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- Health and social care
Procedures to take place on single site in Glasgow.
Surgical procedures for cleft patients will be consolidated on a single site in Glasgow subject to a number of conditions being met, Health Secretary Shona Robison has announced.
The expert surgical teams from Edinburgh and Glasgow will now work together as a single collaborative team, performing all cleft surgery on one site, ensuring a safe and sustainable service for cleft patients across Scotland.
The new services will start early in the new year, with a transition period of 6 months towards a single surgical team. It will only apply to surgical procedures, with no reduction in the number of local outreach clinics.
The recommendation from NHS Board Chief Executives and experts has been accepted following a review into the current set-up.
Dr Catherine Calderwood, Chief Medical Officer and Professor Jason Leitch, National Clinical Director have supported the decision, as well as the Royal College of Surgeons Edinburgh and the Royal College of Physicians and Surgeons of Glasgow.
There are approximately 100 new cleft cases each year in the consolidation of surgery services will ensure the even distribution of cases across the expert team.
Ms Robison said:
“I have accepted this recommendation from the expert group who have advised that consolidating these procedures will deliver a more sustainable service and improve equity in outcomes for patients, which is our main aim when making any decision. We have been careful to ensure that there are a number of conditions in place to aid a smooth transition for both staff and patients.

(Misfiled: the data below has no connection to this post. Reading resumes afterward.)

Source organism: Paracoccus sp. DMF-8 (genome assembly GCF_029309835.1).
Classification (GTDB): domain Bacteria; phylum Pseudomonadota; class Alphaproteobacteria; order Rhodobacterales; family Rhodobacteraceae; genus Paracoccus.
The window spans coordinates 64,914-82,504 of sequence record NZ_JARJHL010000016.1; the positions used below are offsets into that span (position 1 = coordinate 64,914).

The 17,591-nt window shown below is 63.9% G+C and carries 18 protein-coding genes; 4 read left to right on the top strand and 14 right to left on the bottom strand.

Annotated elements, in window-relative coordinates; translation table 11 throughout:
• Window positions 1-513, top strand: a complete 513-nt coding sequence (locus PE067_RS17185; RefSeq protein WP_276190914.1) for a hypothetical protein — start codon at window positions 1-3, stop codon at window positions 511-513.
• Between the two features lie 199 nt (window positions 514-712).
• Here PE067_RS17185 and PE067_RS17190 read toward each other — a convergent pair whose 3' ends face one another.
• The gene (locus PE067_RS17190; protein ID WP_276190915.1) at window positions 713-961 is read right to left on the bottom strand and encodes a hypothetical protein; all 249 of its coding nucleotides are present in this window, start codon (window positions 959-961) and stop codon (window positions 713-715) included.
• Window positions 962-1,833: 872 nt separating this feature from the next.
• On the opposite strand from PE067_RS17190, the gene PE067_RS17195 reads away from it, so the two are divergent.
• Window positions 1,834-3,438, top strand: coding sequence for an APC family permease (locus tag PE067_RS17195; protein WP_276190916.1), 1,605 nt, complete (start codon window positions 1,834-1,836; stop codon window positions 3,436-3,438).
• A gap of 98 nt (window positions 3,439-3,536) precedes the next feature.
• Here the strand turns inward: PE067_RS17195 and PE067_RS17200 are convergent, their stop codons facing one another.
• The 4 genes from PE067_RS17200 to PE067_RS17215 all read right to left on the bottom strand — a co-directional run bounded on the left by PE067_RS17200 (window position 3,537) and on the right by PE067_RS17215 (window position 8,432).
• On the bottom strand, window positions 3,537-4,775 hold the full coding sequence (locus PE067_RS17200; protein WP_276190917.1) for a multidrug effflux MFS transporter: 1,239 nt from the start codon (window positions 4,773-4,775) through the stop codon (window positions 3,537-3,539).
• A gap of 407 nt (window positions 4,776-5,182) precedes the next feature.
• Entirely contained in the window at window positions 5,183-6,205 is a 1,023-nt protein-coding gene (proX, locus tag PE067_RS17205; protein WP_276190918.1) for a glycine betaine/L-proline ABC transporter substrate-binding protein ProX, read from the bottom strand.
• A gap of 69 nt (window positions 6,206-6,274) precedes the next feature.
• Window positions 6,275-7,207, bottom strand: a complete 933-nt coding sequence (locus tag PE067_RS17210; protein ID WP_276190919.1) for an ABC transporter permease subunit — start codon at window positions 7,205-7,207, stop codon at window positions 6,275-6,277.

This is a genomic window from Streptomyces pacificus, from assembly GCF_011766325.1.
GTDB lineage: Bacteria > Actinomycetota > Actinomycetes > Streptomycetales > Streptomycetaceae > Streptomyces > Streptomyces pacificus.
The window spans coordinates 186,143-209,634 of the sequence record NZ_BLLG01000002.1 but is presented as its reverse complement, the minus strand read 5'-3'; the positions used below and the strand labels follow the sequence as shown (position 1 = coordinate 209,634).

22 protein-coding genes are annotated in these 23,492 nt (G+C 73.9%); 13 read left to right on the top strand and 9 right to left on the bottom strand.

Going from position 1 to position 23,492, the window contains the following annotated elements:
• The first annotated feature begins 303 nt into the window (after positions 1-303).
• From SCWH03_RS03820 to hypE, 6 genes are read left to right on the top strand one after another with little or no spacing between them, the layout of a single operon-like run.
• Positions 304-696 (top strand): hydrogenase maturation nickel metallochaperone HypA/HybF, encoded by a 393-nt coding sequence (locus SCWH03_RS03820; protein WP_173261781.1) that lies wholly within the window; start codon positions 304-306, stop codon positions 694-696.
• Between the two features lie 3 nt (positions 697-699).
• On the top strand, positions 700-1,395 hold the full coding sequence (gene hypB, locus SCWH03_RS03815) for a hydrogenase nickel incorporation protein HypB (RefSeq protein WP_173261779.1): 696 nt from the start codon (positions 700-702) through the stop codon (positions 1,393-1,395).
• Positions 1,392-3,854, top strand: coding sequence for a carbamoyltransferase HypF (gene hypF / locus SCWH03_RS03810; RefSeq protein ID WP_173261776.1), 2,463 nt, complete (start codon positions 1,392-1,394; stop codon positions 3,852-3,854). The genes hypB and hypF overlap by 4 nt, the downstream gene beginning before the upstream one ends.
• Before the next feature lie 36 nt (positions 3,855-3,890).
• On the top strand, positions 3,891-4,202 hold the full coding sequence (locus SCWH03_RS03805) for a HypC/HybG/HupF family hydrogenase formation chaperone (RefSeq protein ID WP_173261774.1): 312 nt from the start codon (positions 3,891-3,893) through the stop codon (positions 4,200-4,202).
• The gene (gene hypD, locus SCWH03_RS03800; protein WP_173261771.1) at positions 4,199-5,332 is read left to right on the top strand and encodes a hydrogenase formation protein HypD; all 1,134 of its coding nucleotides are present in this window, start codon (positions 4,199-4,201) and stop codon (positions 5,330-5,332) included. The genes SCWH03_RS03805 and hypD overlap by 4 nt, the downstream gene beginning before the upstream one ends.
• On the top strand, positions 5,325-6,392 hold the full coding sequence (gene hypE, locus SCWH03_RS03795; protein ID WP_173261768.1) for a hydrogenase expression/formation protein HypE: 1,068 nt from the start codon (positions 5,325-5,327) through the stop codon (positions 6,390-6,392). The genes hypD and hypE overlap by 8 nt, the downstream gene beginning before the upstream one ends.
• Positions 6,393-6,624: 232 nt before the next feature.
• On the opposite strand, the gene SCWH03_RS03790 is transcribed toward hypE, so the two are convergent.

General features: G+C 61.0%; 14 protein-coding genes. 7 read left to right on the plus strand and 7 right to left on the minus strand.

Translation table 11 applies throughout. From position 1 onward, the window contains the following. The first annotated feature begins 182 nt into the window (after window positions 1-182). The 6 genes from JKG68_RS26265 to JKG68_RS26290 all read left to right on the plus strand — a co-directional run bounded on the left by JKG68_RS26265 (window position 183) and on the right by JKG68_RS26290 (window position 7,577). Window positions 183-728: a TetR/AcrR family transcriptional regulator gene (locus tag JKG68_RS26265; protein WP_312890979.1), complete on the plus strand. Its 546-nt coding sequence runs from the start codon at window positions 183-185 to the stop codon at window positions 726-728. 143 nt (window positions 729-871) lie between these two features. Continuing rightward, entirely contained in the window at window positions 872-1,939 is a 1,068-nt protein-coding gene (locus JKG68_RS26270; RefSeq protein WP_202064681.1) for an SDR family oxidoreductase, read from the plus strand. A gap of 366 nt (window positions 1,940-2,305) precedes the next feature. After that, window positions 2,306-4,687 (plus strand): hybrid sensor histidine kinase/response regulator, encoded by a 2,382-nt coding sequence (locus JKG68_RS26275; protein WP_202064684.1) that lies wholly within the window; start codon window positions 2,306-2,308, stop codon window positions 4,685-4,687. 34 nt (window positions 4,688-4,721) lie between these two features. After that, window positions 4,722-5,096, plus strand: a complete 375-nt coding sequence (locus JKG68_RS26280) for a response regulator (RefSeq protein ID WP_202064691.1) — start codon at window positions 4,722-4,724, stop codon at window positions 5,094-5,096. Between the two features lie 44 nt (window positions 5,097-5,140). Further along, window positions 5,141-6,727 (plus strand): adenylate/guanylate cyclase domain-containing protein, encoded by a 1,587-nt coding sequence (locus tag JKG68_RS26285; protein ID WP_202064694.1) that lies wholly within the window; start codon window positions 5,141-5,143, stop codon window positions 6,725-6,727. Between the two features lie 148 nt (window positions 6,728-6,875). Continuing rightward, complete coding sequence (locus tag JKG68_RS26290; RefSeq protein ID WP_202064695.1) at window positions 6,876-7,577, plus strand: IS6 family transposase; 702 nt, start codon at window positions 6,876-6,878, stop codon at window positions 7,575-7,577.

“This decision relates to cleft surgery only. The wider teams involved in cleft care including, speech and language therapy, orthodontists, ENT surgeons and paediatric dentistry, as well as local outreach clinics, will continue to be delivered locally as they are now, across Scotland.
“We will have cleft surgeons working alongside one another and sharing best practice and knowledge, with an even distribution of surgical procedures, which means patients will get the treatment they need when they need it.
“In any scenario like this it’s important to spend time listening to patients, families, stakeholders and experts, which is what I have done, so we can come to a fully informed decision that is in the best interests of cleft patients.”
Among the conditions set by the Health Secretary to allow the process to go ahead are:
- Scotland will participate more actively in UK Cleft Audit to inform and drive improvement in patient outcomes.
- The surgical team will ensure a consistent approach to outreach clinics across Scotland, with no deterioration in service.
- The number of local outreach clinics will not reduce in number and will very much be determined by patient need.
- As commissioner of all national services including cleft surgery, National Services Division (NSD) will monitor the implementation/transition and provide feedback.